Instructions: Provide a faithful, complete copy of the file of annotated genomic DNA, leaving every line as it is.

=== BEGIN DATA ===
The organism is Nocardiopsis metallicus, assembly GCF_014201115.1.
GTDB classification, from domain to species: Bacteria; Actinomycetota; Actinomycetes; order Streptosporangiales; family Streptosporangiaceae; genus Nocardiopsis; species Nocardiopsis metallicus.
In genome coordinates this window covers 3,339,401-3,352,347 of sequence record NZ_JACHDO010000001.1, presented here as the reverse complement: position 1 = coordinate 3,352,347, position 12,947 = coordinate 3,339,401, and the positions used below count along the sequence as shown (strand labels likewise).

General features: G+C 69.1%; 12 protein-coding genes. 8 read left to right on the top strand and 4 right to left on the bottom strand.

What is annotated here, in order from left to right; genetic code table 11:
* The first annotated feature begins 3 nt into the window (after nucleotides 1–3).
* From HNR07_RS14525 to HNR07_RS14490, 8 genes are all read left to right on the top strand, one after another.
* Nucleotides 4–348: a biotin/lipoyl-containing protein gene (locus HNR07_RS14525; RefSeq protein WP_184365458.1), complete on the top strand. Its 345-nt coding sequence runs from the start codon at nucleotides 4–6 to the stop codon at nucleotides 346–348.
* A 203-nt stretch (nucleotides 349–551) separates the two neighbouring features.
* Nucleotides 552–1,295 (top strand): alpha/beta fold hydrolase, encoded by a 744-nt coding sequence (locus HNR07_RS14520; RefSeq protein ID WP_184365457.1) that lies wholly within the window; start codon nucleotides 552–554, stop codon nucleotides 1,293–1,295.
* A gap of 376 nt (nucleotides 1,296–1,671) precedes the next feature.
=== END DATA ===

The organism is Nocardiopsis metallicus, assembly GCF_014201115.1.
GTDB classification, from domain to species: Bacteria; Actinomycetota; Actinomycetes; order Streptosporangiales; family Streptosporangiaceae; genus Nocardiopsis; species Nocardiopsis metallicus.
In genome coordinates this window covers 3,339,401-3,352,347 of sequence record NZ_JACHDO010000001.1, presented here as the reverse complement: position 1 = coordinate 3,352,347, position 12,947 = coordinate 3,339,401, and the positions used below count along the sequence as shown (strand labels likewise).

General features: G+C 69.1%; 12 protein-coding genes. 8 read left to right on the top strand and 4 right to left on the bottom strand.

What is annotated here, in order from left to right; genetic code table 11:
* The first annotated feature begins 3 nt into the window (after nucleotides 1–3).
* From HNR07_RS14525 to HNR07_RS14490, 8 genes are all read left to right on the top strand, one after another.
* Nucleotides 4–348: a biotin/lipoyl-containing protein gene (locus HNR07_RS14525; RefSeq protein WP_184365458.1), complete on the top strand. Its 345-nt coding sequence runs from the start codon at nucleotides 4–6 to the stop codon at nucleotides 346–348.
* A 203-nt stretch (nucleotides 349–551) separates the two neighbouring features.
* Nucleotides 552–1,295 (top strand): alpha/beta fold hydrolase, encoded by a 744-nt coding sequence (locus HNR07_RS14520; RefSeq protein ID WP_184365457.1) that lies wholly within the window; start codon nucleotides 552–554, stop codon nucleotides 1,293–1,295.
* A gap of 376 nt (nucleotides 1,296–1,671) precedes the next feature.